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Melissa Ann Lambert

Everyone's a hypocrite, to some degree...it's really impossible to live in America and not participate in some form of hypocrisy.

Having said that, I'm a long-time vegan who happens to own a pair of leather shoes. Mostly it's because I've been off work 5 years, need $50.00 lifts due to a femur break that resulted in the right leg being almost 2 inches shorter than the left, and I don't have the $$$ to correct the situation.

The other thing I find alarming, really, is that a lot of "vegan" shoes mimic the look of leather! Wassup with that??? Aren't we trying to unify a message that meat is murder? Why imitate what you are taking a stance against?

Now excuse me while I get in my non-hybrid car and gas guzzle to visit friends in Pasadena, wearing clothing probably made in sweatshops in China, and throwing away WAY too much garbage for one individual.

So much for 'living the clean life!'

Two interesting links (I happen to like Al Gore - and I can't stand Bush - so don't misconstrue my intentions - just more on the subject of hypocrisy...)


Snopes on Gore vs. Bush

Singing Horse

Yeah, this is always a difficult issue.  I guess the solution is to let whoever has made no mistake at all in his/her life to cast the first criticism.  I believe that we should just worry about our own behaviors and let other people take care of theirs.

Melissa Ann Lambert

I agree. I try to "walk the walk" and not just "talk the talk", but the more you learn about all kinds of issues, esp. as regards the environment, the more humble you become, knowing how much you don't know and realizing your limitations. We all have them...

I also don't like that many vegans come off as "superior."  Although I do understand somewhat the cause of this, in my mind it's akin to proselytizing, and uncalled for. All us vegans were non-vegans at one time in our lives!


OK, I have to say: most people go out of their way to ask me about my veg*nism...and why...and with some of them it's a losing situation. You cannot explain it in ANY way that won't make them get defensive. And it's always while we're eating too! I'm not saying no vegans act superior, but there are few people who eat meat who can hear anything about this subject without feeling inferior...and going on the attack. I mostly wish people wouldn't ask. Happy to just set an eample by doing, not talking, personally.

Melissa Ann Lambert

[this is good] Thanks Elisa, I hear you.

I've been through this subject on and off for years...I've learned to be very sensitive about the subject.My parents, esp., can't handle going to restaurants, and don't invite me over 4 Xmas or Thanksgiving anymore.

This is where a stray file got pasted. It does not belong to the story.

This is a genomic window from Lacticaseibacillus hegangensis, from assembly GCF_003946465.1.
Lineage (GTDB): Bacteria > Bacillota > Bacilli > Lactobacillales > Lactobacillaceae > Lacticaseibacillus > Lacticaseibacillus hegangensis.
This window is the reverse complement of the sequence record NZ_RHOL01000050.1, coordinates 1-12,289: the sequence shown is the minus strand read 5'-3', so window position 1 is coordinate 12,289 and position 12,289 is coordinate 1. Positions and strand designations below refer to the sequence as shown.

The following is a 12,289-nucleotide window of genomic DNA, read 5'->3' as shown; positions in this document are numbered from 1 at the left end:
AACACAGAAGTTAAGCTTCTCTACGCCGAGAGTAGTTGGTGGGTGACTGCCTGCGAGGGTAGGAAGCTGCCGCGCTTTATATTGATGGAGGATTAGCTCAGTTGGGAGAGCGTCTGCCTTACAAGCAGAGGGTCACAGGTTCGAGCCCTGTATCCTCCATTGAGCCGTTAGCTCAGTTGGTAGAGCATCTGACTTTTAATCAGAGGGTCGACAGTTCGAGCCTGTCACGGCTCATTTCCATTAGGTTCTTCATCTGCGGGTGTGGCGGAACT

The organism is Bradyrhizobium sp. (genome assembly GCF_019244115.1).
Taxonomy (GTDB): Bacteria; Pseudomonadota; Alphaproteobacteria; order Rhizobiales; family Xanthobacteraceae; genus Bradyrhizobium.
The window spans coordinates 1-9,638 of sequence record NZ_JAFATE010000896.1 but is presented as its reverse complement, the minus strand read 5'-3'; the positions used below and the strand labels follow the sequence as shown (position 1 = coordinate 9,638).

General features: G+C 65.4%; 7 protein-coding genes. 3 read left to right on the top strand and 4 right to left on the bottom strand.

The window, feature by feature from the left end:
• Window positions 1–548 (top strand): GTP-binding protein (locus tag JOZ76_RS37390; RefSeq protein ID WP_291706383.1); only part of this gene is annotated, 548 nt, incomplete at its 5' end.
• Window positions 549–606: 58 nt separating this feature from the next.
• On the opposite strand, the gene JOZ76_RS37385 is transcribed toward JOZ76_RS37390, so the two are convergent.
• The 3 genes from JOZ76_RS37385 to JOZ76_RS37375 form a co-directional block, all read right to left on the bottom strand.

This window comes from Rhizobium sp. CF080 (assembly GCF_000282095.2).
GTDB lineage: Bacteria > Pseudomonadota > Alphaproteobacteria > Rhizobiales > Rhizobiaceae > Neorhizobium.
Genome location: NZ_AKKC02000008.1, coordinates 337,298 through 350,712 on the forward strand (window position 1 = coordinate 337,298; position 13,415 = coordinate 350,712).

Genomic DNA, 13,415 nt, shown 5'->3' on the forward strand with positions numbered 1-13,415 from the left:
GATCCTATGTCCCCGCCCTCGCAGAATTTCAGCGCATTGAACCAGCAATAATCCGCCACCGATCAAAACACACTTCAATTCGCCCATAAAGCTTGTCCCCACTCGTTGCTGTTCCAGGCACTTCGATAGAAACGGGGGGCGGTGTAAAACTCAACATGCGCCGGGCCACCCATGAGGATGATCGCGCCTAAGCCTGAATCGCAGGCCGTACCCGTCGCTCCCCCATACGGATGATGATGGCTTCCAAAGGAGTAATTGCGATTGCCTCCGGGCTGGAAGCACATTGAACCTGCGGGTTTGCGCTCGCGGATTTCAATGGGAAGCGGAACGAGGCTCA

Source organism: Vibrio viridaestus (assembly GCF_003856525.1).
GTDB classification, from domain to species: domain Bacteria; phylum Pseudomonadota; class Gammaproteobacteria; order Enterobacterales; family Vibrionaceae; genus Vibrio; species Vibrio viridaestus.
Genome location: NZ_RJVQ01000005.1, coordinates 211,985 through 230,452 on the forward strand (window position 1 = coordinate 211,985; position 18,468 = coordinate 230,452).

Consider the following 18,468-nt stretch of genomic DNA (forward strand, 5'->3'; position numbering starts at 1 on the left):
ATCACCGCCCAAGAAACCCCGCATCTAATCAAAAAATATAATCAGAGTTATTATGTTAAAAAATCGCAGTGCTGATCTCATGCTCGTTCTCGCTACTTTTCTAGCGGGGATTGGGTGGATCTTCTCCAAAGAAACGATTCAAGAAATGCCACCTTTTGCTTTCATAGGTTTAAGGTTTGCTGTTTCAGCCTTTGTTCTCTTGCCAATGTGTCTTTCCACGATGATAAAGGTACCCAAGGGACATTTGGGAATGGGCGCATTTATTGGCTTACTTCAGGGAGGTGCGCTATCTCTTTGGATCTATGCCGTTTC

I've also find  it interesting that when people I don't know find out my age (49) and see how I look (most guess in the early to mid 30's, plus my weight is the same as in high-school) that seems to make a mark "how do you do it?".

My brothers (one younger, one older) aren't vegan; they look a LOT older. I have a youthful enthusiasm I believe wouldn't come any other way.

And then there's the HUGE thing of knowing you aren't harming or killing other sentient beings.

That's worth it's weight in gold, and is incredibly profound...I know you know and you know that I know all about this subject...

But of course, I'm preaching to the choir.

The best we vegans can hope for is to set an example. People will catch on, as they say, "every front has a back".



I own a pair of leather-look vegan shoes for work.  Not sure what else would fit the situation.

Besides, I may be splitting hairs, but I don't object to having the look of dead skin on my feet, it's the death of the animal I object to, not it's skin.

Perhaps one day things will be different, but - as you say yourself - we're all recovering meat-eaters here.

If an animal were dead on the roadside, it'd be a candidate for making use of the remains to some good purpose - shoes, whatever.  Waste is another Bad Thing[tm] in this society.

People I work with know my food choices, and get told that my shoes are vegan, too (when they ask, or try to point out the "inconsistency" - poor fools!). ;-)

Melissa Ann Lambert

Well, responding again to both Elisa's (original) and gedge's comments, I don't think it's "all or nothing"...or that being imperfect "discourages one from thinking through or making any moral
decisions". When is anything totally black and white?

Being imperfect, and realizing that, only encourages me to continually strive for improvement, both on how I treat my environment (including animals) and how I treat myself.

Gedge, it seems impractical (to me) to think in terms of "making use of everything" - in terms of waste - unless you return to an American Indian ideal of hunting, making use of the pelt, bones, etc. Not that it isn't an ideal to strive for, in every arena of life.

On a more humorous note, recently a vegan friend of mine stared at my chest and couldn't stop laughing. I was shocked - this is a long-time friend of mine, what could possibly be so funny?

I was wearing a "no fur" sticker on my chest (the word 'fur' with a no symbol over it). Because I had hugged my kitty b/4 leaving for the vegan restaurant we were eating at, my "no fur chest" was covered with fur!

I forgave her...

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